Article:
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Lesson Transcript

Welcome to Introduction to Greek.
My name is Alisha and I'm joined by...
Hi everyone! I'm Chrissi
In this lesson, you'll learn the basics of Greek writing.
The Greek Alphabet
The Greek alphabet consists of 24 letters. There are 17 consonants and 7 vowels:
A, Β, Γ, Δ, Ε, Ζ, Η, Θ, Ι, Κ, Λ, Μ, Ν, Ξ, Ο, Π, Ρ, Σ, Τ, Υ, Φ, Χ, Ψ, Ω.
Lowercase: (α)βγδ(ε)ζ(η)θ(ι)κλμνξ(ο)πρστ(υ)φχψ(ω)
There is an uppercase and a lowercase version for each letter, just like in English. However, the letter sigma (Σ, σ), which is equivalent to the English "S," has an extra lowercase form which is used only when sigma is the final letter of a word.
σ --> ς
The Greek alphabet was the basis for the Roman alphabet which English uses, so you will see a lot of similarities between the uppercase Greek and English letters.
Writing in Greek
All uppercase letters are written above the line just like most lowercase letters. However there are some lowercase letters that extend a little bit below the line:
These are: β, γ, ζ, η, μ, ξ, ρ, φ, χ, and ψ.
Depending on the handwriting of a person, β and η might also be written completely above the line by shortening their extended lines.
Although Greek can also be handwritten in cursive style, this is not how Greeks usually write as learning cursive writing is not compulsory at school.
When writing in Greek, the order of letters is from left to right, with spaces between the words, just like in English.
For example:
το μολύβι μου (to molívi mu, "my pencil")
The only difference is that Greek uses accent marks over the stressed syllables.
The main punctuation marks include the period, the comma, the exclamation mark, the question mark, which actually looks like an English semicolon, and the quotation marks.
. , ! ; «»
The Greek semicolon, which is literally called "upper dot" in Greek, is a dot that is placed at mid-letter height.
· --> α·
After an upper dot, the next word doesn't need to be capitalized. But after a period, an exclamation mark, and a question mark, you should capitalize the first letter of a new sentence, just like you would do in English.
Η πόρτα ξαφνικά άνοιξε· ήταν ο πατέρας. Τι χαρά! Πού να ήταν άραγε; Τον αγκάλιασα.
I pórta xafniká ánixe; ítan o patéras. Ti hará! Pú na ítan áraye? Ton angáliasa.
The door suddenly opened; it was father. What a joy! But where was he? I hugged him.
What not to do when writing in Greek
Over the last years, the internet and smart phones have become an important part of our lives. As the need for communication through text messages has increased, this inevitably has affected the way Greeks type in their own language.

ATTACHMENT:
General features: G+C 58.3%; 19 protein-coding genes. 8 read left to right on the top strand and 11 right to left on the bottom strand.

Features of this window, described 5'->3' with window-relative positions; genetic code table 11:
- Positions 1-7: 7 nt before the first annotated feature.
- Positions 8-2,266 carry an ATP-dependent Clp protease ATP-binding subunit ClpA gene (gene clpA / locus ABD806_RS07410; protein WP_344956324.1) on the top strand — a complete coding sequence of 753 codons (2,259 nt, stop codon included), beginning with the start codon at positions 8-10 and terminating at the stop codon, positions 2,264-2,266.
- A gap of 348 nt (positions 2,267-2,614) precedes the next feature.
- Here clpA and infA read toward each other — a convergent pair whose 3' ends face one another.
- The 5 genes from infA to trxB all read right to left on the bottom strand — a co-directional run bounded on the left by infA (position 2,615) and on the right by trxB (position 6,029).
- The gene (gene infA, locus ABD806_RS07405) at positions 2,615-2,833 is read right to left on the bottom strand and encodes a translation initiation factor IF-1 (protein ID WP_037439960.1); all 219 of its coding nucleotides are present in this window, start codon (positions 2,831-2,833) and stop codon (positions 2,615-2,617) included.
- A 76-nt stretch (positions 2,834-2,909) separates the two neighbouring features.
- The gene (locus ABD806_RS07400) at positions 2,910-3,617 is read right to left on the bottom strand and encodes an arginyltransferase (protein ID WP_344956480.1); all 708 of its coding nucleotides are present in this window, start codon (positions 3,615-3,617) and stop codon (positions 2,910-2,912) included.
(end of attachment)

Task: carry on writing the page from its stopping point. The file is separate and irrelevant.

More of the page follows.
If you have any Greek friends in your social media, perhaps you've noticed that occasionally some of them might type Greek words using the English alphabet instead of the Greek. This hybrid is called "Greeklish," and it's a BAD habit that you should NOT make your own!
Γεια σου! --> Geia sou!
(Ya su! Hello!)
The excuse for this is that typing with English letters is much faster than typing in Greek because one doesn't have to add the accent marks. It also camouflages spelling mistakes.
Despite saving time, however, Greeklish makes reading a sentence much harder for Greeks, especially on longer texts. Sometimes reading too much Greeklish makes even native speakers forget how words are properly spelled. Overall, it gives a bad impression. The reason we're mentioning Greeklish is just in case you saw it somewhere and were wondering about it.
So if you are serious about learning how to read and write Greek, you should stick to the Greek alphabet and to proper writing!
But even when using the Greek alphabet, you might see other bad writing habits on the social media. For example, some people write in uppercase letters only or write normally but without ANY accent marks.
Τι κανεις;
Some people also seem to be using the English (?) question mark instead of the Greek one (;) or the English quotation marks ("") instead of the Greek ones («»). Please DO NOT DO any of those things when writing in Greek!
Τι κανεις?
OK. Let's wrap up this lesson by recapping what we've learned.
In this lesson, you learned the Greek alphabet and how the letters are written in relation to each other and to the line. You learned some basic punctuation marks as well as what bad writing habits you should absolutely avoid.
We've covered the very basics of Greek writing.
Check out our Greek Alphabet Made Easy series to learn more about the Greek alphabet, the letter combinations, the Greek punctuation, and how to handwrite each letter.
In the next lesson, you'll be entering Greek boot camp, where you'll learn useful beginner phrases to get you speaking Greek right away!
See you in the next lesson. Bye!
Γεια χαρά!